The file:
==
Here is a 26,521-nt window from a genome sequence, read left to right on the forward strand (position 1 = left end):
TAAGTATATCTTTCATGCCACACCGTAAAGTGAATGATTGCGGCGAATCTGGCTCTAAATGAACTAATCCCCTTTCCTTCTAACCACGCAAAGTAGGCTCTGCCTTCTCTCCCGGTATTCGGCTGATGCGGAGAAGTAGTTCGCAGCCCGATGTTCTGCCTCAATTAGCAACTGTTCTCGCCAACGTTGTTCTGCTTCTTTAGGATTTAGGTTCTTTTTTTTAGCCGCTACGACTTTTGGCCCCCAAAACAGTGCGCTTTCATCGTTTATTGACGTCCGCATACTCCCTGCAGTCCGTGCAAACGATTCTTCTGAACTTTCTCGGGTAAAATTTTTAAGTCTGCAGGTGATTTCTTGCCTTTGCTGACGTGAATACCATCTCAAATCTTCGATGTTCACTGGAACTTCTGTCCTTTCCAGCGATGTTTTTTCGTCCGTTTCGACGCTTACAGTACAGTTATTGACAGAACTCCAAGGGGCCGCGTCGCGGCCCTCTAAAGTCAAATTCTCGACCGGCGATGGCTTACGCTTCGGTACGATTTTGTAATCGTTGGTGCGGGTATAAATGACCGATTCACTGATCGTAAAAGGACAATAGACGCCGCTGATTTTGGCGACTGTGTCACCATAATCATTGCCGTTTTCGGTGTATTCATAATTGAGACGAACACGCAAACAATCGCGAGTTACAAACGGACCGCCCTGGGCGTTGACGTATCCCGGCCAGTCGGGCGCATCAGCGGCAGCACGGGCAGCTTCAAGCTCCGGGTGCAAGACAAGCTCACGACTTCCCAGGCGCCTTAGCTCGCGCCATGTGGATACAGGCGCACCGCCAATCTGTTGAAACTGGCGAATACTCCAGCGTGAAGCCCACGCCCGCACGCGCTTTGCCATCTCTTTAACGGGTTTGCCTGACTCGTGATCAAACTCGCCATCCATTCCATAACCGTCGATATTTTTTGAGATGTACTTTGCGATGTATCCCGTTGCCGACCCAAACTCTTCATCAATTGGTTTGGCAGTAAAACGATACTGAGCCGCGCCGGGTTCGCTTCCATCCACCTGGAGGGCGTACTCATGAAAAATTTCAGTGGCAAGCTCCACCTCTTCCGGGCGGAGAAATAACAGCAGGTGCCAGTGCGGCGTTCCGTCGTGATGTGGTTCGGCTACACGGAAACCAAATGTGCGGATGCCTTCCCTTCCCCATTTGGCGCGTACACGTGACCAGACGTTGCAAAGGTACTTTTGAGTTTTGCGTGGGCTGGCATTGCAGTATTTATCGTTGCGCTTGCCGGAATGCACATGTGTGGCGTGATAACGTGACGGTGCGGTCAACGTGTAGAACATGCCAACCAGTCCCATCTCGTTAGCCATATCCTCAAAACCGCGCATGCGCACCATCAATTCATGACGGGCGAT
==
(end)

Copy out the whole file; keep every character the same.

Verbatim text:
Here is a 26,521-nt window from a genome sequence, read left to right on the forward strand (position 1 = left end):
TAAGTATATCTTTCATGCCACACCGTAAAGTGAATGATTGCGGCGAATCTGGCTCTAAATGAACTAATCCCCTTTCCTTCTAACCACGCAAAGTAGGCTCTGCCTTCTCTCCCGGTATTCGGCTGATGCGGAGAAGTAGTTCGCAGCCCGATGTTCTGCCTCAATTAGCAACTGTTCTCGCCAACGTTGTTCTGCTTCTTTAGGATTTAGGTTCTTTTTTTTAGCCGCTACGACTTTTGGCCCCCAAAACAGTGCGCTTTCATCGTTTATTGACGTCCGCATACTCCCTGCAGTCCGTGCAAACGATTCTTCTGAACTTTCTCGGGTAAAATTTTTAAGTCTGCAGGTGATTTCTTGCCTTTGCTGACGTGAATACCATCTCAAATCTTCGATGTTCACTGGAACTTCTGTCCTTTCCAGCGATGTTTTTTCGTCCGTTTCGACGCTTACAGTACAGTTATTGACAGAACTCCAAGGGGCCGCGTCGCGGCCCTCTAAAGTCAAATTCTCGACCGGCGATGGCTTACGCTTCGGTACGATTTTGTAATCGTTGGTGCGGGTATAAATGACCGATTCACTGATCGTAAAAGGACAATAGACGCCGCTGATTTTGGCGACTGTGTCACCATAATCATTGCCGTTTTCGGTGTATTCATAATTGAGACGAACACGCAAACAATCGCGAGTTACAAACGGACCGCCCTGGGCGTTGACGTATCCCGGCCAGTCGGGCGCATCAGCGGCAGCACGGGCAGCTTCAAGCTCCGGGTGCAAGACAAGCTCACGACTTCCCAGGCGCCTTAGCTCGCGCCATGTGGATACAGGCGCACCGCCAATCTGTTGAAACTGGCGAATACTCCAGCGTGAAGCCCACGCCCGCACGCGCTTTGCCATCTCTTTAACGGGTTTGCCTGACTCGTGATCAAACTCGCCATCCATTCCATAACCGTCGATATTTTTTGAGATGTACTTTGCGATGTATCCCGTTGCCGACCCAAACTCTTCATCAATTGGTTTGGCAGTAAAACGATACTGAGCCGCGCCGGGTTCGCTTCCATCCACCTGGAGGGCGTACTCATGAAAAATTTCAGTGGCAAGCTCCACCTCTTCCGGGCGGAGAAATAACAGCAGGTGCCAGTGCGGCGTTCCGTCGTGATGTGGTTCGGCTACACGGAAACCAAATGTGCGGATGCCTTCCCTTCCCCATTTGGCGCGTACACGTGACCAGACGTTGCAAAGGTACTTTTGAGTTTTGCGTGGGCTGGCATTGCAGTATTTATCGTTGCGCTTGCCGGAATGCACATGTGTGGCGTGATAACGTGACGGTGCGGTCAACGTGTAGAACATGCCAACCAGTCCCATCTCGTTAGCCATATCCTCAAAACCGCGCATGCGCACCATCAATTCATGACGGGCGAT